Stan Tekiela Shares His Love for Moose
Naturalist and wildlife photographer Stan Tiekela shares with us his love for moose.
Moose are magical—it’s just as simple as that! Their massive size and gentle nature endear them to those of us who seek them out and others who stop to admire them during a chance sighting. I have been studying and photographing moose for three decades and am constantly in awe of this amazing animal. With each encounter, I’m reminded that even though they are huge, they move with the grace and silence of a light breeze. It seems that everyone loves moose, and watching one during a vacation is often the highlight of the trip! Along with many people across the United States and Canada, I personally have great respect and admiration for this symbol of grandeur.
When you see one, you just can’t help but stop to admire it. The largest and most magnificent member of the deer family, moose are closely related to caribou, deer, and elk. They are found all across the Northern Hemisphere, from China to Scandinavia and throughout northern North America. However, the common name “moose” is used only in North America. In Europe, moose are known as elk. This can be confusing for people in the United States and Canada because we have a different animal that goes by that name. But regardless—you’ll never mistake a moose for an elk.
Where moose live, the lakes freeze in winter and a thick blanket of snow covers the landscape. Winter is a good time of year for moose. While smaller animals seek shelter to buffer against the cold and birds struggle to find food, moose thrive. They’ve grown a thick fur coat of long, hollow hairs that insulates them from extremely bitter temperatures and keeps them warm. Their large body mass also helps them retain body heat very efficiently. Not only that, their long legs get them through even the deepest snow, and they meander around to find food and water.
Good to Know
Adult animals need to consume about 45 pounds of food daily. They feed on the most abundant and nutritious plants available, such as fresh green plants, woody twigs, moss, and lichens. Aspen, willow, birch, and alder leaves are their prime foods, but they also eat tree bark. Moose browse trees and shrubs by grasping twigs and small branches with their lips. They lack upper incisors but bite effectively with their flat, bony upper palate and sharp lower incisors. Jerking their heads back, they rip off an entire twig, leaving a ragged stump. Moving from one feeding area to another, they alternate between feeding and resting about 7–10 times per day.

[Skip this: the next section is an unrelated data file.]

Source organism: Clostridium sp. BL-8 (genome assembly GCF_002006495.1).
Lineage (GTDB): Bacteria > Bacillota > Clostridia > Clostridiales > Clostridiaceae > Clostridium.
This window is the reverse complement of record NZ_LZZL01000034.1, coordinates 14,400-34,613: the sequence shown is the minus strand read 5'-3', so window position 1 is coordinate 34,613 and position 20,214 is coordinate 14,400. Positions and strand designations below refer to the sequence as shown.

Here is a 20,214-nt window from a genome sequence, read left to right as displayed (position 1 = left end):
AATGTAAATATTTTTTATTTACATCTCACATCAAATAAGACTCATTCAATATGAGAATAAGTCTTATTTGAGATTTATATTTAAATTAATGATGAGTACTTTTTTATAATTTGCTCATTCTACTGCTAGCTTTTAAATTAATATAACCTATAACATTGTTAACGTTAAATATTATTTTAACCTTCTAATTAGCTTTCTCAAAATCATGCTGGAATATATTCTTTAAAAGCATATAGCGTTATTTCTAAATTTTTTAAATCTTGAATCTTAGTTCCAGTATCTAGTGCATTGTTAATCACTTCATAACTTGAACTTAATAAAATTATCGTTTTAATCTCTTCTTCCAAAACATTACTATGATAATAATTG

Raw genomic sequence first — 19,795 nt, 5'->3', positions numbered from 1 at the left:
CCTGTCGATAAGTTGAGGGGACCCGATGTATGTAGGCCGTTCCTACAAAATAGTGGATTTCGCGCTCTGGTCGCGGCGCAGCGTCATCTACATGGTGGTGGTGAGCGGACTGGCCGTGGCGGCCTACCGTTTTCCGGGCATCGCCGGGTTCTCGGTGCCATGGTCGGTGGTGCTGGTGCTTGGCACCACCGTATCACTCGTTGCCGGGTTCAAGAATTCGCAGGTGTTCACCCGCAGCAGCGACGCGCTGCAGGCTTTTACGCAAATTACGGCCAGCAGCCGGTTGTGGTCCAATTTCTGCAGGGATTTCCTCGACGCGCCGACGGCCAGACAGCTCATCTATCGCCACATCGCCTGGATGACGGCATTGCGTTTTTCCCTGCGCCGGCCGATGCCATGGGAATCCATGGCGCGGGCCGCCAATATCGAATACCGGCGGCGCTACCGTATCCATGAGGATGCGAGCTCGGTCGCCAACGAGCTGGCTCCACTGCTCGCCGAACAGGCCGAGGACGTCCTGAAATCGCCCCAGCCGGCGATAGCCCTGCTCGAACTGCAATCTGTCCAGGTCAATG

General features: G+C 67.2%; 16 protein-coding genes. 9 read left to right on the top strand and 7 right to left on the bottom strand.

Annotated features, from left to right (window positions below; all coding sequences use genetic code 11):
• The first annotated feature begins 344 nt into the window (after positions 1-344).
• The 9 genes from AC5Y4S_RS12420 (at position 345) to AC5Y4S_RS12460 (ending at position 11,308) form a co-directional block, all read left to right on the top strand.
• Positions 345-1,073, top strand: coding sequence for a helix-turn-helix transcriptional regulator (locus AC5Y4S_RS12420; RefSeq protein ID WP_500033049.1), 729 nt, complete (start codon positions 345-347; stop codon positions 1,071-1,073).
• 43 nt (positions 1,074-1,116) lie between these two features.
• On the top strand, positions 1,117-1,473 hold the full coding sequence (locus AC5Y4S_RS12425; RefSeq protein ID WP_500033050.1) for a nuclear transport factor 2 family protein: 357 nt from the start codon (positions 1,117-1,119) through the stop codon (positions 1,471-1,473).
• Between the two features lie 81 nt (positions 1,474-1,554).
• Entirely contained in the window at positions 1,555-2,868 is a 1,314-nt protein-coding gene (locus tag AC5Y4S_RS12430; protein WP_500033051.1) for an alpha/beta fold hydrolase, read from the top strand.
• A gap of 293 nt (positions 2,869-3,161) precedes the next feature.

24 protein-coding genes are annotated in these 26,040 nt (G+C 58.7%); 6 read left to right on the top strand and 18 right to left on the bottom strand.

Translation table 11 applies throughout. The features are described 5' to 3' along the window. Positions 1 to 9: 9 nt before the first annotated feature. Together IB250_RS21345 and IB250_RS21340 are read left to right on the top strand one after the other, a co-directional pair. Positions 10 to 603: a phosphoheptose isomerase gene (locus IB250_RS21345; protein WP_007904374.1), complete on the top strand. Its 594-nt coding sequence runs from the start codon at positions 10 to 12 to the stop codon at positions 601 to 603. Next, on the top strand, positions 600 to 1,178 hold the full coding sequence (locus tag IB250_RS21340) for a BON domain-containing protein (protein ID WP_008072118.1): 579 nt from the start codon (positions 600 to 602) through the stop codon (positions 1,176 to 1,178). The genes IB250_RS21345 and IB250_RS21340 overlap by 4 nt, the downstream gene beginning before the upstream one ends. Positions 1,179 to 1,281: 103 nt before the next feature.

Moose enjoy different diets in each season. In spring, they concentrate mainly on sodium-rich aquatic plants.
A moose dips its head underwater to grab a mouthful of lush greens. Lifting its head slowly, it munches and swallows as water drips all around. Many moose never submerge their heads deep enough to get their ears wet. Others dive 20 feet down to gather plants from the pond bottom.
During early summer, moose switch their diet and start to feed upon maturing, nutritious, terrestrial green plants, including grasses, sedges, and forbs (flowering plants). Others eat these foods in late summer. In autumn, the bulls eat far less than usual, as their appetites are suppressed during the breeding season.
Moose have the ability to survive on just a meager supply of twigs during winter, with woody twigs from shrubs making up the main part of their diet. The way they eat these foods relates to how the common name “moose” came about. The Algonquian Indian name moos means “he strips off” and refers to how moose get leaves, twigs, and bark off plants and trees when feeding.